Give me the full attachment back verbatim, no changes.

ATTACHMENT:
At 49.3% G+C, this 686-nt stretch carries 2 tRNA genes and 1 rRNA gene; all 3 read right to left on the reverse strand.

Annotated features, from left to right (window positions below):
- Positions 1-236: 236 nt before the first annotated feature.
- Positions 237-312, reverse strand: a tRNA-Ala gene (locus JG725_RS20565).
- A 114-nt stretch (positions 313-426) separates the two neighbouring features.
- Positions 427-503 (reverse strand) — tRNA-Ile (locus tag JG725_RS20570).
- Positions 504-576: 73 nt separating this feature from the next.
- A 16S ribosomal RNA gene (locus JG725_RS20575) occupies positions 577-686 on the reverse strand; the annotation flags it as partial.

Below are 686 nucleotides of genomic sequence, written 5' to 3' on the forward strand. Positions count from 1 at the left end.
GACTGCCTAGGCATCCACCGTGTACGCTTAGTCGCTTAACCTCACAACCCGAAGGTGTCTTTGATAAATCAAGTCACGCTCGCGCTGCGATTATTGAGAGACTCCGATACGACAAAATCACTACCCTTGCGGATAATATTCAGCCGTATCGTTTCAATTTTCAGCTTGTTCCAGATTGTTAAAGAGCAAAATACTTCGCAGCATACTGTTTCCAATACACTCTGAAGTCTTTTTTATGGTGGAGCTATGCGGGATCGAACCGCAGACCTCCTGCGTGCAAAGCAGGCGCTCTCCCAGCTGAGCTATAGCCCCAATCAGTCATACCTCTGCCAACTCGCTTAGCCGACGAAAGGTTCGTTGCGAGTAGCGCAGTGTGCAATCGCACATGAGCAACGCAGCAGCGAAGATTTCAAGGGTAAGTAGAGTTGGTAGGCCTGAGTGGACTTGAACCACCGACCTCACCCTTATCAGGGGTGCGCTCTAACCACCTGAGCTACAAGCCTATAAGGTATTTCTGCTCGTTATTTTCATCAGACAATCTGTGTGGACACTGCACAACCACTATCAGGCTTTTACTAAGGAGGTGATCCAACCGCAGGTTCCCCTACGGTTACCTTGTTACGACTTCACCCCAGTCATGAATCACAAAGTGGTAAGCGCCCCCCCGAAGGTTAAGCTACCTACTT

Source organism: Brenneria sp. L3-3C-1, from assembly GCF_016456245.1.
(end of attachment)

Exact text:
At 49.3% G+C, this 686-nt stretch carries 2 tRNA genes and 1 rRNA gene; all 3 read right to left on the reverse strand.

Annotated features, from left to right (window positions below):
- Positions 1-236: 236 nt before the first annotated feature.
- Positions 237-312, reverse strand: a tRNA-Ala gene (locus JG725_RS20565).
- A 114-nt stretch (positions 313-426) separates the two neighbouring features.
- Positions 427-503 (reverse strand) — tRNA-Ile (locus tag JG725_RS20570).
- Positions 504-576: 73 nt separating this feature from the next.
- A 16S ribosomal RNA gene (locus JG725_RS20575) occupies positions 577-686 on the reverse strand; the annotation flags it as partial.

Below are 686 nucleotides of genomic sequence, written 5' to 3' on the forward strand. Positions count from 1 at the left end.
GACTGCCTAGGCATCCACCGTGTACGCTTAGTCGCTTAACCTCACAACCCGAAGGTGTCTTTGATAAATCAAGTCACGCTCGCGCTGCGATTATTGAGAGACTCCGATACGACAAAATCACTACCCTTGCGGATAATATTCAGCCGTATCGTTTCAATTTTCAGCTTGTTCCAGATTGTTAAAGAGCAAAATACTTCGCAGCATACTGTTTCCAATACACTCTGAAGTCTTTTTTATGGTGGAGCTATGCGGGATCGAACCGCAGACCTCCTGCGTGCAAAGCAGGCGCTCTCCCAGCTGAGCTATAGCCCCAATCAGTCATACCTCTGCCAACTCGCTTAGCCGACGAAAGGTTCGTTGCGAGTAGCGCAGTGTGCAATCGCACATGAGCAACGCAGCAGCGAAGATTTCAAGGGTAAGTAGAGTTGGTAGGCCTGAGTGGACTTGAACCACCGACCTCACCCTTATCAGGGGTGCGCTCTAACCACCTGAGCTACAAGCCTATAAGGTATTTCTGCTCGTTATTTTCATCAGACAATCTGTGTGGACACTGCACAACCACTATCAGGCTTTTACTAAGGAGGTGATCCAACCGCAGGTTCCCCTACGGTTACCTTGTTACGACTTCACCCCAGTCATGAATCACAAAGTGGTAAGCGCCCCCCCGAAGGTTAAGCTACCTACTT

Source organism: Brenneria sp. L3-3C-1, from assembly GCF_016456245.1.